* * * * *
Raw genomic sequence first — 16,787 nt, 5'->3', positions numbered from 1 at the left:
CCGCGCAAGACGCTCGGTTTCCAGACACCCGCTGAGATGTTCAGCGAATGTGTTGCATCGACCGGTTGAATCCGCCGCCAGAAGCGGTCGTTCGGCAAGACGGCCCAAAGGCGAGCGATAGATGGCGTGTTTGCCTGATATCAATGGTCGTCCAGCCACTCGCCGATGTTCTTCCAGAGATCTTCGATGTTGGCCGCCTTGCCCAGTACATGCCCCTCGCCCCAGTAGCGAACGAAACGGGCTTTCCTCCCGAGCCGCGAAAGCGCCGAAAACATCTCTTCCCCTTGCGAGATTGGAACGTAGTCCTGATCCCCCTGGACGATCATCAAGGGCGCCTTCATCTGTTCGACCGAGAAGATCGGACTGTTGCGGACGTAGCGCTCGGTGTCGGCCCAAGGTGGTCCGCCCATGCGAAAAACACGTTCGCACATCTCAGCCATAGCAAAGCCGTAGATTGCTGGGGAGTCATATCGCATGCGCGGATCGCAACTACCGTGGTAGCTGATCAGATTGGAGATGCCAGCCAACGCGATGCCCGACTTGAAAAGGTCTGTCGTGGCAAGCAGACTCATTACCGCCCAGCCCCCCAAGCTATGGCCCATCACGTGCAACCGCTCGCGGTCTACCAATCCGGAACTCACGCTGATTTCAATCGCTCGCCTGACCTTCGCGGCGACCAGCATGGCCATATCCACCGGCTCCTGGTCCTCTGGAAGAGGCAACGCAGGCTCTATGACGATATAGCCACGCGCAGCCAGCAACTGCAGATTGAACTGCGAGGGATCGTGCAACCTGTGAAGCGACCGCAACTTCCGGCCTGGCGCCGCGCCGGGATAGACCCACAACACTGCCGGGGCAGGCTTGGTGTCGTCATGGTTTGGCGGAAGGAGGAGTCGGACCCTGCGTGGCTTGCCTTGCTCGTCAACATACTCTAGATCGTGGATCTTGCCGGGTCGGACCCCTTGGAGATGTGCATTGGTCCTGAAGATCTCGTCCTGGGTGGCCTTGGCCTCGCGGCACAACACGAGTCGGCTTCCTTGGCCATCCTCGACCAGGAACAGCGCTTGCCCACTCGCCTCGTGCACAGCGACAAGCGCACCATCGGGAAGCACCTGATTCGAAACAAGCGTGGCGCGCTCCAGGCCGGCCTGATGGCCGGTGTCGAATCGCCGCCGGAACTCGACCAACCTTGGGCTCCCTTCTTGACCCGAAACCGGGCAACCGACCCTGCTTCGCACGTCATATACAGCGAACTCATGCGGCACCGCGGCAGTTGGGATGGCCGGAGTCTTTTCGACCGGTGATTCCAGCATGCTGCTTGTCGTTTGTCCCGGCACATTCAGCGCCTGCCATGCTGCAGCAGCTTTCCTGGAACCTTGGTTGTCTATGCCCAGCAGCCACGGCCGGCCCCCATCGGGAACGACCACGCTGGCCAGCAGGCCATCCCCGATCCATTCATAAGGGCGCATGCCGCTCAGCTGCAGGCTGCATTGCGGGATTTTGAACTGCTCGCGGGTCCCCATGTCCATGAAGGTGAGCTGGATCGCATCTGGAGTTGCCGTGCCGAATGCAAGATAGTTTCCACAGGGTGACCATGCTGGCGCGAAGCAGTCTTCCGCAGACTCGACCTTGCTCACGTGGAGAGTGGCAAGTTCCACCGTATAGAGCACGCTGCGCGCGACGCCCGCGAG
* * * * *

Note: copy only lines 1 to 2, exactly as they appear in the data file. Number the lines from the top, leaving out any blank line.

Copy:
Raw genomic sequence first — 16,787 nt, 5'->3', positions numbered from 1 at the left:
CCGCGCAAGACGCTCGGTTTCCAGACACCCGCTGAGATGTTCAGCGAATGTGTTGCATCGACCGGTTGAATCCGCCGCCAGAAGCGGTCGTTCGGCAAGACGGCCCAAAGGCGAGCGATAGATGGCGTGTTTGCCTGATATCAATGGTCGTCCAGCCACTCGCCGATGTTCTTCCAGAGATCTTCGATGTTGGCCGCCTTGCCCAGTACATGCCCCTCGCCCCAGTAGCGAACGAAACGGGCTTTCCTCCCGAGCCGCGAAAGCGCCGAAAACATCTCTTCCCCTTGCGAGATTGGAACGTAGTCCTGATCCCCCTGGACGATCATCAAGGGCGCCTTCATCTGTTCGACCGAGAAGATCGGACTGTTGCGGACGTAGCGCTCGGTGTCGGCCCAAGGTGGTCCGCCCATGCGAAAAACACGTTCGCACATCTCAGCCATAGCAAAGCCGTAGATTGCTGGGGAGTCATATCGCATGCGCGGATCGCAACTACCGTGGTAGCTGATCAGATTGGAGATGCCAGCCAACGCGATGCCCGACTTGAAAAGGTCTGTCGTGGCAAGCAGACTCATTACCGCCCAGCCCCCCAAGCTATGGCCCATCACGTGCAACCGCTCGCGGTCTACCAATCCGGAACTCACGCTGATTTCAATCGCTCGCCTGACCTTCGCGGCGACCAGCATGGCCATATCCACCGGCTCCTGGTCCTCTGGAAGAGGCAACGCAGGCTCTATGACGATATAGCCACGCGCAGCCAGCAACTGCAGATTGAACTGCGAGGGATCGTGCAACCTGTGAAGCGACCGCAACTTCCGGCCTGGCGCCGCGCCGGGATAGACCCACAACACTGCCGGGGCAGGCTTGGTGTCGTCATGGTTTGGCGGAAGGAGGAGTCGGACCCTGCGTGGCTTGCCTTGCTCGTCAACATACTCTAGATCGTGGATCTTGCCGGGTCGGACCCCTTGGAGATGTGCATTGGTCCTGAAGATCTCGTCCTGGGTGGCCTTGGCCTCGCGGCACAACACGAGTCGGCTTCCTTGGCCATCCTCGACCAGGAACAGCGCTTGCCCACTCGCCTCGTGCACAGCGACAAGCGCACCATCGGGAAGCACCTGATTCGAAACAAGCGTGGCGCGCTCCAGGCCGGCCTGATGGCCGGTGTCGAATCGCCGCCGGAACTCGACCAACCTTGGGCTCCCTTCTTGACCCGAAACCGGGCAACCGACCCTGCTTCGCACGTCATATACAGCGAACTCATGCGGCACCGCGGCAGTTGGGATGGCCGGAGTCTTTTCGACCGGTGATTCCAGCATGCTGCTTGTCGTTTGTCCCGGCACATTCAGCGCCTGCCATGCTGCAGCAGCTTTCCTGGAACCTTGGTTGTCTATGCCCAGCAGCCACGGCCGGCCCCCATCGGGAACGACCACGCTGGCCAGCAGGCCATCCCCGATCCATTCATAAGGGCGCATGCCGCTCAGCTGCAGGCTGCATTGCGGGATTTTGAACTGCTCGCGGGTCCCCATGTCCATGAAGGTGAGCTGGATCGCATCTGGAGTTGCCGTGCCGAATGCAAGATAGTTTCCACAGGGTGACCATGCTGGCGCGAAGCAGTCTTCCGCAGACTCGACCTTGCTCACGTGGAGAGTGGCAAGTTCCACCGTATAGAGCACGCTGCGCGCGACGCCCGCGAG